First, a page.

Interview: Inken von Borzyskowski on suspension and withdrawal from international organizations

                                                                                                                                                                                  [Photo: WZB]

In this new episode of our interview series, our host Lynda Iroulo talks to Inken von Borzyskowski, Assistant Professor of Political Science at Florida State University.

Listen in, as Professor von Borzyskowski gives insight into her research on states leaving international organizations, political backsliding, and potential lessons to be drawn from Brexit and US policy under Trump.

Find a short transcription of the interview below or listen to the full one here:

Continue reading “Interview: Inken von Borzyskowski on suspension and withdrawal from international organizations”

Share this:

It’s Time for Behavioral and Emotional International Relations

Two trends are emerging in International Relations (IR). One is the increasing receptiveness of scholars to insights from behavioural economics; the other is their growing interest in the role of emotions. These two trends have one thing in common: they both seek to bust the myth of rationality. Admittedly, many IR theories have already attempted to do so (e.g. constructivism, post-structuralism, feminism, or practice theory). However, these new approaches differ from the old ones in one important respect: they are more empirical because they are grounded in experimental and neuroscientific findings. This creates an opportunity for an interesting new body of IR scholarship. Before I get to that, let me first say a few words about behavioral economics and the scholarly turn towards emotions.

Continue reading “It’s Time for Behavioral and Emotional International Relations”

Share this:

Interview: John Boli on his career, methodological individualism and writing better

In this episode of our interview series, our host Lynda Iroulo talks to John Boli, Professor Emeritus of Sociology at Emory University, Atlanta, Georgia.

Listen in, as Boli gives insight into his journey to being a sociologist, current challenges within the discipline, and advice to young researchers on how to be better academic writers.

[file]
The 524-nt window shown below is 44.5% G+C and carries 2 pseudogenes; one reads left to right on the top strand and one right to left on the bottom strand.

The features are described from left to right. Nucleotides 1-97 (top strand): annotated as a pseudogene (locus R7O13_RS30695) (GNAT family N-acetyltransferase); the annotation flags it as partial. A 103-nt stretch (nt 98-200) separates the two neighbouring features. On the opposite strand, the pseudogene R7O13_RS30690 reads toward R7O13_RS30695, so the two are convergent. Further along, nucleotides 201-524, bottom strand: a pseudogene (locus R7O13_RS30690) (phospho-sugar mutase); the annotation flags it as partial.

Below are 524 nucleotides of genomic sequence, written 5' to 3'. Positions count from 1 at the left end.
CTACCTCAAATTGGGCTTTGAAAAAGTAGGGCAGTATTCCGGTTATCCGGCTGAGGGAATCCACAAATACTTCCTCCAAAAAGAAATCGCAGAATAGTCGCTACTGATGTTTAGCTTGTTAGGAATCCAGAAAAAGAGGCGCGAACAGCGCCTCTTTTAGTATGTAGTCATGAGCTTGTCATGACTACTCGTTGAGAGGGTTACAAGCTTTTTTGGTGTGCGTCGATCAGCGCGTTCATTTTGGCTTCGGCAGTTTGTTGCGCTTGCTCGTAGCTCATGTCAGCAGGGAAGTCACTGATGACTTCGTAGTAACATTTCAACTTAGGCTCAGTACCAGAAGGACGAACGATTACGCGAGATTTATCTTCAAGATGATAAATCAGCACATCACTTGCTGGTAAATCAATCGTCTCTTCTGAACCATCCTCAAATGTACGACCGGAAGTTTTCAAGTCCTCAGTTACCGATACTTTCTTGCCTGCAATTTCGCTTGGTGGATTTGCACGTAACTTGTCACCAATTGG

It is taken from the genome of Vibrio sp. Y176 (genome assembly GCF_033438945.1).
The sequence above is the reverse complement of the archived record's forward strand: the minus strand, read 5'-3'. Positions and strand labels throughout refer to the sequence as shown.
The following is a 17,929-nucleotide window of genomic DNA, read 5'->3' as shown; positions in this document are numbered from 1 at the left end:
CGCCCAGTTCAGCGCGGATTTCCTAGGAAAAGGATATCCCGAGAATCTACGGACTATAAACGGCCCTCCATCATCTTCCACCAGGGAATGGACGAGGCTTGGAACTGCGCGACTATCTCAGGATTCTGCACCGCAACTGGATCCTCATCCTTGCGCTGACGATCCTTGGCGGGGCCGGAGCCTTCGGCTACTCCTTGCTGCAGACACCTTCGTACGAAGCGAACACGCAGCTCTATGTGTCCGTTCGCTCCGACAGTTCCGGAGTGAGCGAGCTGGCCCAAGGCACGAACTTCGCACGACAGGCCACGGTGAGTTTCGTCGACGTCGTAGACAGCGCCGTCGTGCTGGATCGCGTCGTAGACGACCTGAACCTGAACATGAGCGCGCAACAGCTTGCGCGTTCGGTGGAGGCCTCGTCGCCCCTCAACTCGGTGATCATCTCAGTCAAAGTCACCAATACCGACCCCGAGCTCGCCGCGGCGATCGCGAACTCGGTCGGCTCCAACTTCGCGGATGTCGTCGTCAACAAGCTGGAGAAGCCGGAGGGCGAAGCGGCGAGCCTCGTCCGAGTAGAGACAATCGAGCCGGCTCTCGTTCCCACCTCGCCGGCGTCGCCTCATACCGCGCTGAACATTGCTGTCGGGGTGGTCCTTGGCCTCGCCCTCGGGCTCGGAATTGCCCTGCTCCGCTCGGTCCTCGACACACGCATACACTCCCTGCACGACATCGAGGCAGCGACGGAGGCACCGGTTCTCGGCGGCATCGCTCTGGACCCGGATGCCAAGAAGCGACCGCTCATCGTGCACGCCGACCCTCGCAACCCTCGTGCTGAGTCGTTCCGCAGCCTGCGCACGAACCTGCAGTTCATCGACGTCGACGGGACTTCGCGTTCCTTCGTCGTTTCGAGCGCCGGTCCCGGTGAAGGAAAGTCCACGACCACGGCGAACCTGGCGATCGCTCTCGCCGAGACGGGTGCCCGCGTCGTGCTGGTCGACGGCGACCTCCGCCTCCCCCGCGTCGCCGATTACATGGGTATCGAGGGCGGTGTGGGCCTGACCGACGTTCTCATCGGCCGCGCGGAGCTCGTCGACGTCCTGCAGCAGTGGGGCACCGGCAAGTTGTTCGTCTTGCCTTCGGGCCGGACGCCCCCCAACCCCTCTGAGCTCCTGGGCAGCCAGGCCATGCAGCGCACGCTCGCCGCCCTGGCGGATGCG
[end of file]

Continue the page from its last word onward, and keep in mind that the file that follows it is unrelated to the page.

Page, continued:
Find a short transcription of the interview below or listen to the full one here:

Continue reading “Interview: John Boli on his career, methodological individualism and writing better”

Share this:

No Clean Slate: Why the legitimacy of the Security Council isn’t what it used to be

 

If you were to sit down and design a new international organization whose job it was to “maintain international peace and security,” and you came back with the design for the current United Nations Security Council, you would be handed your hat.

Continue reading “No Clean Slate: Why the legitimacy of the Security Council isn’t what it used to be”

Share this:

Interview: Nitsan Chorev on the politics of global health

In this episode of our interview series, our host Luis Aue talks to Prof. Nitsan Chorev, Harmon Family Professor of Sociology and International and Public Affairs at Brown University.

Listen in, as Chorev gives insight into her research on pharmaceutical production in Africa and the politics of trade, development and foreign aid.

Find a short transcription of the interview below or listen to the full one here:

Continue reading “Interview: Nitsan Chorev on the politics of global health”

Share this:

G-7 Summit: What it Tells Us About the Challenges to Western Cohesion

Image: pxhere.com

1975, Château de Rambouillet, 50 kilometers south-west of Paris. The heads of state and government of the six leading industrial countries gather for their first joint summit meeting. Today’s Group of Seven (G-7) was born. At its 44th summit, which took place at La Malbaie, Canada last week, the group saw a historic transition from careful policy coordination to undisguised political discord. From tensions over a possible readmission of Russia to President Trump’s instruction not to endorse the arduously negotiated communiqué – the gathering ended in a diplomatic fiasco. The more so as only one day later, on 10th June, China successfully orchestrated the inking of a joint summit declaration among members of the Shanghai Cooperation Organization (SCO), which also counts Russia and, more recently, India and Pakistan, among its members. Is the West breaking apart while the East consolidates?